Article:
Zees arr sum uv zee most beeyooteefool peecez we av evar seen! What was all that gibberish, you ask? Read it again with a French accent! We’re trying to get in touch with our French side in honor of Bastille Day (France’s Independence Day) this Saturday, July 14th.  Why not throw a festive fête, break out un peu de fromage et une bouteille du vin (a bit of cheese and a bottle of wine) and have yourself an extra-fancy Bastille Day beading session? Très chic. 🙂 Happy Bastille Day from Les Perles de La Porte Bleue (Blue Door Beads)!

Chain It Up!

We are partial to all kinds of chain: fine, heavy, shiny, antiqued, silver, gold…the list goes on & on! Chain is incredibly versatile, and although it is tempting to use it in the simplest way possible in jewelry-making (chain + pendant = necklace. *yawn*), we encourage you to use it in much more interesting ways. For example:

Create flowy, dangly earrings.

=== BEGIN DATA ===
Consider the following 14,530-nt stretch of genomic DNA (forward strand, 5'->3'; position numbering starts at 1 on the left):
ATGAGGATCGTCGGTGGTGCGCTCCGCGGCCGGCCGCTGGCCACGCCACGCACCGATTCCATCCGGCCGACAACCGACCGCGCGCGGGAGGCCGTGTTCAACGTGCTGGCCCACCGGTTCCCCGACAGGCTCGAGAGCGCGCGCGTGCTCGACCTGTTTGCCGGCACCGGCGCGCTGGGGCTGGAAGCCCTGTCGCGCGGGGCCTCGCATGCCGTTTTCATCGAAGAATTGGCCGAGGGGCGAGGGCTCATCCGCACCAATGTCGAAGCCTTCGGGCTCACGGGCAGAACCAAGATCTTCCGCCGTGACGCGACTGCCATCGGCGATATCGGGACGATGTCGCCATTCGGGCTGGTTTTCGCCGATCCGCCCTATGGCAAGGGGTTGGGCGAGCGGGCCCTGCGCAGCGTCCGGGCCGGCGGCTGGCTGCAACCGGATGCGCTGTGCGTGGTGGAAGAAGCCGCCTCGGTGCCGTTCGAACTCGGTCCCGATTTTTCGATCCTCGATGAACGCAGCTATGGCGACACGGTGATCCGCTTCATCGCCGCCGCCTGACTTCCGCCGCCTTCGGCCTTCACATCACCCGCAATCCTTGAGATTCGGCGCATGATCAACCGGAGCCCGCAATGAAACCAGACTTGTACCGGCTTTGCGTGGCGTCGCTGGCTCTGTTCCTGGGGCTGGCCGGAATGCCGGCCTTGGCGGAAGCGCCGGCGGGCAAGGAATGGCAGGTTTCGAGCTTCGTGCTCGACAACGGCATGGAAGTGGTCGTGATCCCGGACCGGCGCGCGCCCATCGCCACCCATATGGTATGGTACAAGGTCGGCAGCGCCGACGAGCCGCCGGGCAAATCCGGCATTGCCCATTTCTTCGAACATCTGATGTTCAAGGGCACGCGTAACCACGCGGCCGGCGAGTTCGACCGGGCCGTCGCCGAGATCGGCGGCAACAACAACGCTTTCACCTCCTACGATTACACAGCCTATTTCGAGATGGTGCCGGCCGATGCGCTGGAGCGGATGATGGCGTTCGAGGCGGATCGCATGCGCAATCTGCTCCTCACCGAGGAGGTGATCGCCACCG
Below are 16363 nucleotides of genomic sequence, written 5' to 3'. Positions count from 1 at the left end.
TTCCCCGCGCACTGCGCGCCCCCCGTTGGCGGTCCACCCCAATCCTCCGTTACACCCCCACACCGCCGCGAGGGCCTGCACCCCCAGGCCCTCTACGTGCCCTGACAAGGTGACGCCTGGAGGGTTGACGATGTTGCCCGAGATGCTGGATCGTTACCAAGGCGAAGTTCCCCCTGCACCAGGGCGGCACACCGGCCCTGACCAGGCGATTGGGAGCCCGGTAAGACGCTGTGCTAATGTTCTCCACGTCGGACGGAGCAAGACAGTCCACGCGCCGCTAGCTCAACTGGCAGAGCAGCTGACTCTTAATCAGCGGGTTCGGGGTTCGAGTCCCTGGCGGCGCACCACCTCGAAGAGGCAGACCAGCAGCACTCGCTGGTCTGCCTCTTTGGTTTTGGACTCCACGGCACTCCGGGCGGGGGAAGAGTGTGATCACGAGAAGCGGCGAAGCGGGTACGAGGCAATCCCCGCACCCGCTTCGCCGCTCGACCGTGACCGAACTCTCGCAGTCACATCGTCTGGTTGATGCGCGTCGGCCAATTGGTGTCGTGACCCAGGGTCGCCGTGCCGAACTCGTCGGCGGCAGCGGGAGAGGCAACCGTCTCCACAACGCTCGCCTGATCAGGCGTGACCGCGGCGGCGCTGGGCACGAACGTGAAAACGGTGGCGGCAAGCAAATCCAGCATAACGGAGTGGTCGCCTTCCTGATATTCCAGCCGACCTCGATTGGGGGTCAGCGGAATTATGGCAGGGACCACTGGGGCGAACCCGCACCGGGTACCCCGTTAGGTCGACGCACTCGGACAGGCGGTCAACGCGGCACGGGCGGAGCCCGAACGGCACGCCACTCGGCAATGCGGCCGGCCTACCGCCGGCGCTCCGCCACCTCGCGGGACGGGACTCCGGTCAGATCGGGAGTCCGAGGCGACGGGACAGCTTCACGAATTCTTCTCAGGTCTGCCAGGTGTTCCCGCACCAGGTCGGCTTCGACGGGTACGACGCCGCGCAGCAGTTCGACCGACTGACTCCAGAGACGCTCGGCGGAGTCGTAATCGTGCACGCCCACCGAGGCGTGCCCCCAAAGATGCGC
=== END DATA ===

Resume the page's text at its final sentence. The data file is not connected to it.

It doesn’t take much to create this delicate look. First, we created a wire loop, hooked it to the oval component, then wire-wrapped the loop closed. Next, we slid a bead on the remaining straight wire, created another wire loop (but left it open), then slid several pieces of the same chain in various lengths onto the wire loop before wrapping it up. We then attached an ear wire to the oval component to complete the earring. The result is a long & dangly earring that is also pleasantly lightweight!



Use chain links to connect donut beads together.

One of the many reasons we love Vintaj nickel-free brass chain is the fact that the larger styles are made up of links that open up with pliers! Not only does this mean you lose fewer links by not having to cut them, but it also opens up many more possibilities for attaching charms, bead links, or large-hole beads, like the bracelet pictured. Mix & match donuts of different colors, or add rings of different sizes. The sky’s the limit!

Add dramatic flair.
This necklace could look nice as a simple series of wire-wrapped bead links connected with chain. However, we wanted to create a more dramatic look, so we opened up the chain links connecting the bead links and added varying lengths of different types of chain, including etched, rounded, and smooth. This added texture & a little bit more personality!

These are only a few possibilities for how you can use chain in your next jewelry project. Want to see your unique chain design featured in our blog? Email us at blog@bluedoorbeads.com and you could be featured in a future post!